The Statistics Seminar speaker for Wednesday, January 29, 2020, is Yuqi Gu, a Ph.D. candidate in the Department of Statistics at the University of Michigan, advised by Prof. Gongjun Xu. Her current research interests include latent variable models, statistical machine learning, psychometrics, and cognitive diagnostic modeling. She obtained a B.S. in mathematics from Tsinghua University in 2015. She has been selected to receive the inaugural IMS Lawrence D. Brown Ph.D. student award from the Institute of Mathematical Statistics.
Talk: Uncover Hidden Fine-Gained Scientific Information: Structured Latent Attribute Models
Abstract: In modern psychological and biomedical research with diagnostic purposes, scientists often formulate the key task as inferring the fine-grained latent information under structural constraints. These structural constraints usually come from the domain experts’ prior knowledge or insight. The emerging family of Structured Latent Attribute Models (SLAMs) accommodate these modeling needs and have received substantial attention in psychology, education, and epidemiology. SLAMs bring exciting opportunities and unique challenges. In particular, with high-dimensional discrete latent attributes and structural constraints encoded by a design matrix, one needs to balance the gain in the model’s explanatory power and interpretability, against the difficulty of understanding and handling the complex model structure.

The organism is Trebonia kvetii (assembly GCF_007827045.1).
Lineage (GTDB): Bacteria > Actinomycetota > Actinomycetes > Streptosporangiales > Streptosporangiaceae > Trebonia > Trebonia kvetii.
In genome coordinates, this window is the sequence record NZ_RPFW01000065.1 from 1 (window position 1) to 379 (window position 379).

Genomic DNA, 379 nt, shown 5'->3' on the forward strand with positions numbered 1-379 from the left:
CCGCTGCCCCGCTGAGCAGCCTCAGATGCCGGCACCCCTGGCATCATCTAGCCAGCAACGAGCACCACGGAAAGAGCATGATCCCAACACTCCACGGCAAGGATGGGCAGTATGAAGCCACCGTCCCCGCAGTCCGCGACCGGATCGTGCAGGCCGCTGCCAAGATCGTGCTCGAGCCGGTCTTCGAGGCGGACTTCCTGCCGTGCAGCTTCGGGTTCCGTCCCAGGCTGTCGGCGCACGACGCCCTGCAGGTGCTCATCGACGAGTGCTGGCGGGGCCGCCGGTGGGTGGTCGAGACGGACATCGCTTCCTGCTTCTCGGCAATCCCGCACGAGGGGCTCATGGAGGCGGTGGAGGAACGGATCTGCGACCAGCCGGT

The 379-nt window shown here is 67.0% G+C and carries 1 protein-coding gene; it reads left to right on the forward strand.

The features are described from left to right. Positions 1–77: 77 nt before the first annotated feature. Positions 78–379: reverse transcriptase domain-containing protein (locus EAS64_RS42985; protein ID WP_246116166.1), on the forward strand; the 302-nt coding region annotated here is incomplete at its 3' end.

In the first part of this talk, I present identifiability results that advance the theoretical knowledge of how the design matrix influences the estimability of SLAMs. The new identifiability conditions guide real-world practices of designing diagnostic tests and also lay the foundation for drawing valid statistical conclusions. In the second part, I introduce a statistically consistent penalized likelihood approach to selecting significant latent patterns in the population. I also propose a scalable computational method. These developments explore an exponentially large model space involving many discrete latent variables, and they address the estimation and computation challenges of high-dimensional SLAMs arising from large-scale scientific measurements. The application of the proposed methodology to the data from an international educational assessment reveals meaningful knowledge structure of the student population.